Setting the Tone

This week, my family and I visited Crazy Horse and Mount Rushmore.  In comparing the two, I found a lesson for writing.

In many ways, these two places are similar.  Both are large-scale carvings in the sides of the Black Hills, which you can see without actually visiting the sites.  Both cost money to visit (although the price and purpose of the charges are different).  Both include a museum, visitor center, sculptor’s studio, and of course, gift shop and café.  Both tell two stories: that of the sculptor, and that of the people memorialized by the monument.

Even with all of these similarities, the two feel very different.  My mom and I discussed this at length, and my general impression is the tone, and the way in which the stories are told.

Crazy Horse is busy, and not because of the number of people.  You can see the sculpture from the parking lot, but the first thing you do on arrival is go into a building and into a theater to watch a movie about the making of the monument.  After the movie, you come out into a beautiful room with windows that look over the memorial, with a scale model of the finished sculpture.  Even in that space, designed to encourage reflection, the walls are covered with pictures of donors, paintings of Native American scenes, display cases full of artifacts, and a model of how the entire space will look when complete.  The other viewing area, where the larger scale model is kept, is a lovely outdoor deck with a great view of the mountain.  In order to get there, though, you have to go through rooms filled with Native American artifacts, not to mention the gift shop.  Even the sculptor’s home and studio are visually noisy, with paintings, art, furniture, and other pieces sculpted by the artist.

Crazy Horse is trying to tell too many stories at once, so none of them come across effectively.  My strongest takeaway impression was that they depend on the public to pay for the project, and unfortunately that registered mostly as a request for money.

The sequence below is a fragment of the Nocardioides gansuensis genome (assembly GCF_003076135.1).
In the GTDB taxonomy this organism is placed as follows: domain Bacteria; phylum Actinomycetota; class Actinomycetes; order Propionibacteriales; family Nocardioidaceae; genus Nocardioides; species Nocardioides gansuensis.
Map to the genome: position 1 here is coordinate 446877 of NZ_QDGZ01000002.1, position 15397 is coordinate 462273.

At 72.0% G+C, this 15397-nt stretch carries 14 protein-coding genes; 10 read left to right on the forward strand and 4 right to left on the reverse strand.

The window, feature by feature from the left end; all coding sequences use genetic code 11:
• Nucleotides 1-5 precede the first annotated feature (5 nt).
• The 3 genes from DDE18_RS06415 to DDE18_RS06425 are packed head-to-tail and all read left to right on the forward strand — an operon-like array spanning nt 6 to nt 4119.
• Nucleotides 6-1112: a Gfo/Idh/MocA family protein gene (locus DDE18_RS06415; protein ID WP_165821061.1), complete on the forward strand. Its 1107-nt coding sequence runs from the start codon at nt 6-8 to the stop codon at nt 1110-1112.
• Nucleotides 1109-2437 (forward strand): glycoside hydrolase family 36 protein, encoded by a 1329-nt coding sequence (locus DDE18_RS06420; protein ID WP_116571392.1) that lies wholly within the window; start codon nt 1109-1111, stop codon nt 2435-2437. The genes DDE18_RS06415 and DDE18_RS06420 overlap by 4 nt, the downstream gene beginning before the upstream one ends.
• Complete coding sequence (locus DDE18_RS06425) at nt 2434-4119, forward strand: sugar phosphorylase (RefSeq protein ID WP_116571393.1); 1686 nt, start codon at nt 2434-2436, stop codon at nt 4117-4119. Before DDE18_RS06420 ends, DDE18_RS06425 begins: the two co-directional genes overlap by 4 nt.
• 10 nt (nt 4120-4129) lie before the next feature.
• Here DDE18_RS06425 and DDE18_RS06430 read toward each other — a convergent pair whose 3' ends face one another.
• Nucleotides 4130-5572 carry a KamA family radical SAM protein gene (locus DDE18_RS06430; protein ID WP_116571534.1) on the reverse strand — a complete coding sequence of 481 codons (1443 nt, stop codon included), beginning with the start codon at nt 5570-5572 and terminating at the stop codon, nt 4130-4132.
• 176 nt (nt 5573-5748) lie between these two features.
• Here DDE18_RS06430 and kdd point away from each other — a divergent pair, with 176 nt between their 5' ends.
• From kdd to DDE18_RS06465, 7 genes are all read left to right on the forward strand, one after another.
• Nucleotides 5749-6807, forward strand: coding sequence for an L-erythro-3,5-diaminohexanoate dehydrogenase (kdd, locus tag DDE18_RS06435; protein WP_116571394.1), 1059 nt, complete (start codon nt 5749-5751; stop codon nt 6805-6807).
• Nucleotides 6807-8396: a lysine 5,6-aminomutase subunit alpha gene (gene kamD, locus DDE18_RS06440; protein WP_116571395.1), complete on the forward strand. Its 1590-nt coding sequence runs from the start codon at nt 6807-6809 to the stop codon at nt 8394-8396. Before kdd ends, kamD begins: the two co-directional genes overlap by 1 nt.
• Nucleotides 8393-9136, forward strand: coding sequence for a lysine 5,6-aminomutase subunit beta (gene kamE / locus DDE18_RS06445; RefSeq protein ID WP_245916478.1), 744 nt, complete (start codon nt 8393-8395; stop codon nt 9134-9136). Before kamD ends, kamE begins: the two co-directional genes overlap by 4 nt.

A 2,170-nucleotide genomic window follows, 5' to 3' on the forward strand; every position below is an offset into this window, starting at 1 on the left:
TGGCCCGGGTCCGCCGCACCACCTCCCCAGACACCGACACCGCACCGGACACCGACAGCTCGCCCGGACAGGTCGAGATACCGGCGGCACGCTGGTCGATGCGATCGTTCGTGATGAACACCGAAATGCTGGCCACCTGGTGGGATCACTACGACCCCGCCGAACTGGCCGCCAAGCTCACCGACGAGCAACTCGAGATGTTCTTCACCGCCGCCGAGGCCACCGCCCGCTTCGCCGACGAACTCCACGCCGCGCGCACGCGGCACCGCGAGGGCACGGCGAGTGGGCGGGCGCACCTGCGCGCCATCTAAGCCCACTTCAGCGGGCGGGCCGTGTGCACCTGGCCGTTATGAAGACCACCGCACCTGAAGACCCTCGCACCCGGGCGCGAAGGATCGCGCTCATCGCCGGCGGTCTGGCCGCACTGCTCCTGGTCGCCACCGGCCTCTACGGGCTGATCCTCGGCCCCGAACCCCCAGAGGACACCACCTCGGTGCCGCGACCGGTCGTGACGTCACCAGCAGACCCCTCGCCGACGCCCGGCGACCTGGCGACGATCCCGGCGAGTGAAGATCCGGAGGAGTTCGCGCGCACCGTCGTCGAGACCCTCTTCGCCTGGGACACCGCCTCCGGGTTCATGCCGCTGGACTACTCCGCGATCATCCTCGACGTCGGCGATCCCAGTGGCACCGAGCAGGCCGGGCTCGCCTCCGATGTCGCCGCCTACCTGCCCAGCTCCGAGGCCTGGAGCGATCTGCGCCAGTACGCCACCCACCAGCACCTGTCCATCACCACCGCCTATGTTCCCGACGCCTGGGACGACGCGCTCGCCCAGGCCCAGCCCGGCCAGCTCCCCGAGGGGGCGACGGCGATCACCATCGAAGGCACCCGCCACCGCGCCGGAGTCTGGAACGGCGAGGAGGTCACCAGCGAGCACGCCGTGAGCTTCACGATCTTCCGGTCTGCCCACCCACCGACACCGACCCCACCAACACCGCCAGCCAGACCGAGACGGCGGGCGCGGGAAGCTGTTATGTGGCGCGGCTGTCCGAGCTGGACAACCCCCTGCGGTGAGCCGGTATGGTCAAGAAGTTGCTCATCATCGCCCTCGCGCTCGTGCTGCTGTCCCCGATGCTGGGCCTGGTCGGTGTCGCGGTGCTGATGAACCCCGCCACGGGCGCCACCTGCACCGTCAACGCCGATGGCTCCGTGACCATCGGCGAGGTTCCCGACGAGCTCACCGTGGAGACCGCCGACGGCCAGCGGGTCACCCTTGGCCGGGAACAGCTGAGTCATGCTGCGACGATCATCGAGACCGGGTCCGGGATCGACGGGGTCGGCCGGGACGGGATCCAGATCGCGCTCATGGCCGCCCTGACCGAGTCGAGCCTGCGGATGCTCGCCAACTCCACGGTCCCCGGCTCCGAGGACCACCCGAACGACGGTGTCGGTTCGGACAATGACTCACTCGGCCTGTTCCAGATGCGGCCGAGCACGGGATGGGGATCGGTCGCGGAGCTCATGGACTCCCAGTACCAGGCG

Mount Rushmore feels like a monument.  As you park, the presidents are visible above trees, next to a large stone entry.  Walking through the archways, you can see the sculpture framed by trees and marble.  The path, lined with flags, leads directly to the large viewing terrace.  Even though it’s filled with visitors, the experience is breathtaking.  There are also trails that lead to the base of the mountain, with additional viewing areas and signs about each of the presidents on the mountain.  The gift shops and café are literally peripheral to your experience; they are on the side of the path, behind you, and below you as you first walk out to see the mountain.  The sculptor’s studio houses only models of Mount Rushmore, with information about the process, and every building possible has windows with views of the heads.

Mount Rushmore is also telling many stories, of each of the presidents as well as the artist and the politicians who supported and funded the project.  Here they are all told as echoes of the same story: America is awesome.  I walked away feeling patriotic, inspired by the people who are represented on the mountain and the people who made it happen.

There’s a lesson here for writing, too.  We want to tell many stories, in order to make the novel layered and interesting, but we need to be careful.  The stories we choose, and the way we include them, should all work together to tell a bigger story.  We don’t want our readers feeling overwhelmed by the noise, possibly even putting the book down before the end.

 

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